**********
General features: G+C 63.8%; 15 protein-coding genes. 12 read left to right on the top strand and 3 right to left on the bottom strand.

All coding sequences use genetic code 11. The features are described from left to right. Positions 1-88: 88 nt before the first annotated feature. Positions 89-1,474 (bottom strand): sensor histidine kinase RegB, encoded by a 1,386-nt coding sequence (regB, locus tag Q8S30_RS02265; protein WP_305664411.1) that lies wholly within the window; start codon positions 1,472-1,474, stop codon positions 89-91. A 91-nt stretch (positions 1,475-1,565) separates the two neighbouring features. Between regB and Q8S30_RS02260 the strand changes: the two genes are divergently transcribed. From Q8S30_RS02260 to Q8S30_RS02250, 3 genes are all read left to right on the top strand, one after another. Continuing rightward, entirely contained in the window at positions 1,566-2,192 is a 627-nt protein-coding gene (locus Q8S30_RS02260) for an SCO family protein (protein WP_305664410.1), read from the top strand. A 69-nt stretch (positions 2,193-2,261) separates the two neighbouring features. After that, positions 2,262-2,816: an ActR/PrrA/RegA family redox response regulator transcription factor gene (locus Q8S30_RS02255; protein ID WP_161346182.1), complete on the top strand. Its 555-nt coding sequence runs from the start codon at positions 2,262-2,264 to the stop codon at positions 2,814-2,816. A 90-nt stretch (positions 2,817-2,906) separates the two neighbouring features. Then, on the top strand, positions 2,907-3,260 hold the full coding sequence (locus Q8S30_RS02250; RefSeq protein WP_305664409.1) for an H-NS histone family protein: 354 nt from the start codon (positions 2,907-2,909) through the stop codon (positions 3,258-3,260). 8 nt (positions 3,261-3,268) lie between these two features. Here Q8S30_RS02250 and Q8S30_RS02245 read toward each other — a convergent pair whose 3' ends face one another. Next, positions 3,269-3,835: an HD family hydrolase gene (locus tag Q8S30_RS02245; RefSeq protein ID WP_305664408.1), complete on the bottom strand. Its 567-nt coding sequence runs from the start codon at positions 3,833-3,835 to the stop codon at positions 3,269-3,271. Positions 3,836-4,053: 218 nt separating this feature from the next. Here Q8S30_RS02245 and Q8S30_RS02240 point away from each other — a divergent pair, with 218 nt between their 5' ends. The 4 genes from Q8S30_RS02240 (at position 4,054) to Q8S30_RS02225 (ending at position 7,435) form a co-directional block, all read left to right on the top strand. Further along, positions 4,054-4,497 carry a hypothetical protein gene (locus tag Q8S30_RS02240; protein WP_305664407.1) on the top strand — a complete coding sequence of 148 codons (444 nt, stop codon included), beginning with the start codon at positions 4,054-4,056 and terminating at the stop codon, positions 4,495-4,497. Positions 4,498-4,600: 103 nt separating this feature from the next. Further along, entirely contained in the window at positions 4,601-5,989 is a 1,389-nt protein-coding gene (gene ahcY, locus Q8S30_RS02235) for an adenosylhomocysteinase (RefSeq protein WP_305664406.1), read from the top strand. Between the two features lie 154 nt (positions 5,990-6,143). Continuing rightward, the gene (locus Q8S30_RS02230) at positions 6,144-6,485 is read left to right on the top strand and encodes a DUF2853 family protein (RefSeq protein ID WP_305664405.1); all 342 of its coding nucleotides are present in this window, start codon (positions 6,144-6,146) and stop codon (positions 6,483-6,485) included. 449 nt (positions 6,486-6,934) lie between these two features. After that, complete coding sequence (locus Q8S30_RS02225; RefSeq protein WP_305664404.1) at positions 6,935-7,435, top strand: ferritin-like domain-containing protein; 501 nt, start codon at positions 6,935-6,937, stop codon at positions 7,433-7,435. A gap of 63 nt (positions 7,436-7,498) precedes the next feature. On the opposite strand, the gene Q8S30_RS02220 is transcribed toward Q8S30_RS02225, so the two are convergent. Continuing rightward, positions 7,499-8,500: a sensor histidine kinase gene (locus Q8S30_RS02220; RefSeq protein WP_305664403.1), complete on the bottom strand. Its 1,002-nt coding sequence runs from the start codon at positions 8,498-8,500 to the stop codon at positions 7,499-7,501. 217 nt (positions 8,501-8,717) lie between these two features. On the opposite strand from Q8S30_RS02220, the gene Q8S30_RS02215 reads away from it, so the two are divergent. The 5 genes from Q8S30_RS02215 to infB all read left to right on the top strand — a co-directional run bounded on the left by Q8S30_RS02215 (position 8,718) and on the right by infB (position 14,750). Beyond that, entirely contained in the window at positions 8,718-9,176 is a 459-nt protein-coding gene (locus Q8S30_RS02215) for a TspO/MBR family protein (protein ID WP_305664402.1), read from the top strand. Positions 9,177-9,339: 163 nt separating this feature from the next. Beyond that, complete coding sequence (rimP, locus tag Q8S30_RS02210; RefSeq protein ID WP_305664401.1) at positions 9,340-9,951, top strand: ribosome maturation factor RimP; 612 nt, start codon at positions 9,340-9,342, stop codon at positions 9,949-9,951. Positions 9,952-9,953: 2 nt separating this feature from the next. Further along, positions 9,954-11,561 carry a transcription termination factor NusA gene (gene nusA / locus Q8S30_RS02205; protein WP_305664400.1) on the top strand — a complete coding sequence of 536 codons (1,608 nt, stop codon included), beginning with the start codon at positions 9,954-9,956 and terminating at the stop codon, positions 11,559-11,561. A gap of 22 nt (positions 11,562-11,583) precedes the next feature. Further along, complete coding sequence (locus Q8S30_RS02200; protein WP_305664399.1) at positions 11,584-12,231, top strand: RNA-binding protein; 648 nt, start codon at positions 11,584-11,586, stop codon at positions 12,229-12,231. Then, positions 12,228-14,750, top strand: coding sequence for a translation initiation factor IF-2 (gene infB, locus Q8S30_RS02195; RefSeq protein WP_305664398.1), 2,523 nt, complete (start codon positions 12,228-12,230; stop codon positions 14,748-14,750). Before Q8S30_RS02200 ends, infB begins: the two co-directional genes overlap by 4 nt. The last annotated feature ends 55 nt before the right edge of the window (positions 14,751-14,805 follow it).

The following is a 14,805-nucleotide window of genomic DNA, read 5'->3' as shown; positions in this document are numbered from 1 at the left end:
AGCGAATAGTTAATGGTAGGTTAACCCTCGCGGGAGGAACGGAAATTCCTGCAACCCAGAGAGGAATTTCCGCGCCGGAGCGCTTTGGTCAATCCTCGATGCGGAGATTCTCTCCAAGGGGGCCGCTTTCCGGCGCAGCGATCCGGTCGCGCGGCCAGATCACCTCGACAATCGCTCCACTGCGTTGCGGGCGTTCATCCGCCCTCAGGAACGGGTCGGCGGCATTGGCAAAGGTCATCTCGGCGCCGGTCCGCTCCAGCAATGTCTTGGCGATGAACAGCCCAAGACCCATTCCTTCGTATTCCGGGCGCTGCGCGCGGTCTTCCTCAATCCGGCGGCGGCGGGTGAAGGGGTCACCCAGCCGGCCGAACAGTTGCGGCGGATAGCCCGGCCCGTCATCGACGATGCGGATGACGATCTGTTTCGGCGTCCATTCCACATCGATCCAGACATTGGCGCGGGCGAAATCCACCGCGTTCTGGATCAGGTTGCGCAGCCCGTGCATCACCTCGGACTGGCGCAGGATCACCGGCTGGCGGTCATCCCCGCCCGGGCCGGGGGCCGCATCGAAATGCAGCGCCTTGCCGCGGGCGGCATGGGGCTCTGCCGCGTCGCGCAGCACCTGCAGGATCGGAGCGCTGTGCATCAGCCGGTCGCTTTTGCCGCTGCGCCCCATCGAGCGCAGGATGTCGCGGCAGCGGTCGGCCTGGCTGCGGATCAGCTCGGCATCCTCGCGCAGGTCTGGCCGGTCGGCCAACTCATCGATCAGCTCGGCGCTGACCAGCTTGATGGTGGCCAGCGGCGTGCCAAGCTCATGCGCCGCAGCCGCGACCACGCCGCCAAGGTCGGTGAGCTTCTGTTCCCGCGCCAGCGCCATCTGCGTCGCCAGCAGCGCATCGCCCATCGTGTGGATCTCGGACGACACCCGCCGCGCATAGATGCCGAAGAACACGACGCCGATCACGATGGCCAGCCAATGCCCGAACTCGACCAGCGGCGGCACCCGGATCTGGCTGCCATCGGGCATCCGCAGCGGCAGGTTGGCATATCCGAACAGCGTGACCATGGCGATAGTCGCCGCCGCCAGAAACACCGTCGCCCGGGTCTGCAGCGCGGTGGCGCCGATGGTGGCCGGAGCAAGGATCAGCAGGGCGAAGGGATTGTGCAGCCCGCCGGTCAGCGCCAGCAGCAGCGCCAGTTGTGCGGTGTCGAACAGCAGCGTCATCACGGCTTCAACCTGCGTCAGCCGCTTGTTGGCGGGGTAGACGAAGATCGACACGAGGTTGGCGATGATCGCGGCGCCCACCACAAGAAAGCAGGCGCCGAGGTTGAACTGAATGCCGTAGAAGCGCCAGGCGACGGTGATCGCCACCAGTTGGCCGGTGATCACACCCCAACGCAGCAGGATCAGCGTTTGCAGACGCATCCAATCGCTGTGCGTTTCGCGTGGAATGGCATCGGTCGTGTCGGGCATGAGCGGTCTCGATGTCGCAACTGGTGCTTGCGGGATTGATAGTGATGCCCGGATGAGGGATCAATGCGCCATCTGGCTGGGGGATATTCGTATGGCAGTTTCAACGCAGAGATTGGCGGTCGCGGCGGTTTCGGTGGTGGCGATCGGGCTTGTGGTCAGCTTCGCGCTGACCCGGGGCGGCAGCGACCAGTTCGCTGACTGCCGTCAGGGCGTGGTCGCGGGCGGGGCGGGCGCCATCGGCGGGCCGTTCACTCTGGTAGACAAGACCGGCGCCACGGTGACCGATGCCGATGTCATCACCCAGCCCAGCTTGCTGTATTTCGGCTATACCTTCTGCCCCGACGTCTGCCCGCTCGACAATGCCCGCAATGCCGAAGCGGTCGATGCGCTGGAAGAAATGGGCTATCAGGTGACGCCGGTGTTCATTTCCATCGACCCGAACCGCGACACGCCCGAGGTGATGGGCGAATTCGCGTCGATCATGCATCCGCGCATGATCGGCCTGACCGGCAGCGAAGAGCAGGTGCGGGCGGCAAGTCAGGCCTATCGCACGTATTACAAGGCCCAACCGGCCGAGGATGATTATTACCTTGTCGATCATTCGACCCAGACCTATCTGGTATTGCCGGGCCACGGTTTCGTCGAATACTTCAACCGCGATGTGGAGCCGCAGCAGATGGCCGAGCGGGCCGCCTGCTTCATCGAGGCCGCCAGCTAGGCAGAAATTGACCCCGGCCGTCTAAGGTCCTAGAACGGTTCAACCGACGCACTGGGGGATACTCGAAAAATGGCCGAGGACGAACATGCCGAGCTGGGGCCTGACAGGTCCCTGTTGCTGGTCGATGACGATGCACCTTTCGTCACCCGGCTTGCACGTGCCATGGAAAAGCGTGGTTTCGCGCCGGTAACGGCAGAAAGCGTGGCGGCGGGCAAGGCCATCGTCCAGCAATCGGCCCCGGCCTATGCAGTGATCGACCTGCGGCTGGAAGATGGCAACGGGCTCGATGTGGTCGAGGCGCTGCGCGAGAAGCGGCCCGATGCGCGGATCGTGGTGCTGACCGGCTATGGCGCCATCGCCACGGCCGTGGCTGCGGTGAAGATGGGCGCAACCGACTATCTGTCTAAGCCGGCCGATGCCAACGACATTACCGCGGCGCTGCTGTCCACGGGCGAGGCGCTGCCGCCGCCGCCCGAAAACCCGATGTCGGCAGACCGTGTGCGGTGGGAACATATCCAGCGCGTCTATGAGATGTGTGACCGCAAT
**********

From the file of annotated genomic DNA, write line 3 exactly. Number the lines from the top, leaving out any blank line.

The following is a 14,805-nucleotide window of genomic DNA, read 5'->3' as shown; positions in this document are numbered from 1 at the left end: